Remembering Tom Snyder
The onetime host of ''The Late Late Show'' left an indelible mark on broadcasting
Tom Snyder, who died July 29 at age 71 in San Francisco of complications from leukemia, bridged the gap between the pre-ironic talk-show earnestness of Jack Paar and the absurdist wit of Conan O’Brien. As host of NBC’s Tomorrow show (1973-82) and CBS’ The Late Late Show (1995-99), Snyder — trained as a newsman and proudly a ”broadcaster,” a chain-smoker, a martini consumer — preferred to do without a studio audience, creating a unique intimacy with home viewers. Possessed of a booming voice and coarse laugh, he was parodied fondly on Saturday Night Live by Dan Aykroyd, who captured Snyder’s mercurial allure: genial goofiness and a quick temper.
It was a blessed relief to watch a middle-aged man who never tried to act like a cool twentysomething. Producer David Milch (Deadwood, John From Cincinnati), a regular guest during his NYPD Blue days, says, ”He never worked with an agenda; he took a deep pleasure in talking to you — the sign of a happy soul.” Snyder didn’t take any guff, either. When Tom Arnold, of all people, was rude to the host while promoting a lousy short-lived sitcom in 1993, Snyder shut down the interview by saying to the camera, ”Watch his new show or not, I don’t care.”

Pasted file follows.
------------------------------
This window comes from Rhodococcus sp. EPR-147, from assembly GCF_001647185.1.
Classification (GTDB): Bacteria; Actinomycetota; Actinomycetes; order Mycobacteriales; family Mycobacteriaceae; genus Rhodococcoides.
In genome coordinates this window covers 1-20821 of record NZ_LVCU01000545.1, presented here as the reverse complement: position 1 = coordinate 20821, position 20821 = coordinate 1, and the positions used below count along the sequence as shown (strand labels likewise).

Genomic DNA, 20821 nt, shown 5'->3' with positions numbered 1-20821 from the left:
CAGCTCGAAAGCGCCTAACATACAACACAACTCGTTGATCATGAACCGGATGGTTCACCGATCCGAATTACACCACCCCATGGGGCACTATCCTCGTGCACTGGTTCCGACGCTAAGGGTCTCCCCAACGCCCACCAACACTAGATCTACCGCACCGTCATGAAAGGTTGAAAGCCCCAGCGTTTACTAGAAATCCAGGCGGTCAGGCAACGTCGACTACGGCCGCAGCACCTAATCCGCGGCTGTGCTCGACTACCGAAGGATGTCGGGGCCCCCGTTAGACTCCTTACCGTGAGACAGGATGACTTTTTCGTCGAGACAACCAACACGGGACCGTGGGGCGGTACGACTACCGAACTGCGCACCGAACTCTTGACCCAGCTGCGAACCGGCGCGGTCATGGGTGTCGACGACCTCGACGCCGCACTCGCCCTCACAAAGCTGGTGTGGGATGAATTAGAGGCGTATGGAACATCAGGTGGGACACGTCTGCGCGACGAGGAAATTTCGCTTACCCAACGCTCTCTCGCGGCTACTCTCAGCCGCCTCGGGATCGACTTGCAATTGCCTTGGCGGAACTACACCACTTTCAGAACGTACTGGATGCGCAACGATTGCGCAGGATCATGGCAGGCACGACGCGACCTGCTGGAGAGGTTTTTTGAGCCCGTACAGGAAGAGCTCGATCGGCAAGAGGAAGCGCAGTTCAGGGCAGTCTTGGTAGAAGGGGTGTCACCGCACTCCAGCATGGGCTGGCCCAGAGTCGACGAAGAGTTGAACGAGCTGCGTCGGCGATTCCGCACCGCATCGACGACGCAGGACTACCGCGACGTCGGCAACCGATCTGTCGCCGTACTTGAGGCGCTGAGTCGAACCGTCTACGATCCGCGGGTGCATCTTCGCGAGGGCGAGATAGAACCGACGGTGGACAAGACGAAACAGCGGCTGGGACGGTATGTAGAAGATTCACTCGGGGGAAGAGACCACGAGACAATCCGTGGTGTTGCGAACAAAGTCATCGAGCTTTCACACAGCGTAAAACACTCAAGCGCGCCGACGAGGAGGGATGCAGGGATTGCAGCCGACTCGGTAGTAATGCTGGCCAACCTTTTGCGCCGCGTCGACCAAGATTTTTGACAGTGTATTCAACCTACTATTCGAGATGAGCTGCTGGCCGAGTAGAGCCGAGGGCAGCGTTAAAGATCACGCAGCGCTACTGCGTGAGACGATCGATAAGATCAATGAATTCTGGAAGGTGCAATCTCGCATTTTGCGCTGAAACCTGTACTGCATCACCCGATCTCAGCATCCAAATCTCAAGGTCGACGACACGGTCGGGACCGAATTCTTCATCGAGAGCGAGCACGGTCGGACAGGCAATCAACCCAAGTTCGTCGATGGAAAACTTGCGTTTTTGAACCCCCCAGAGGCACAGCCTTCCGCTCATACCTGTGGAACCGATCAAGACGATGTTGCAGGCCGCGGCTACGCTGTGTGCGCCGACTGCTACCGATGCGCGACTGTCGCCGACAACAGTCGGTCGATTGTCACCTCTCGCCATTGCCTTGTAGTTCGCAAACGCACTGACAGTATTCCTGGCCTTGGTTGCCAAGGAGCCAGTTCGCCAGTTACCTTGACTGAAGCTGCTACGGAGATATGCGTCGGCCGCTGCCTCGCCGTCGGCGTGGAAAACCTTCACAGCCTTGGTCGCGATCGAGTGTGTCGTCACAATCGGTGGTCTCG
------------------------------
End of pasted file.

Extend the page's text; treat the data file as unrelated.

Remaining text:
The 1994 night I interviewed Snyder for EW, he was pulling a cheerful stunt on his CNBC talk show, hosting a chili cookout with some firefighters. Hoping to land the post-Letterman spot, he said, ”Whoever does a show for CBS at 12:30 a.m. should be someone who can do chili cookouts, and interview, you know, Suzanne Somers. But if Jackie Kennedy dies at a quarter to one in the morning, it should also be someone who can do an interview with William Manchester or Edward Kennedy, and convey the gravity of the death of a great person. Maybe it’ll be me, because I’m that kind of broadcaster.”
He really was.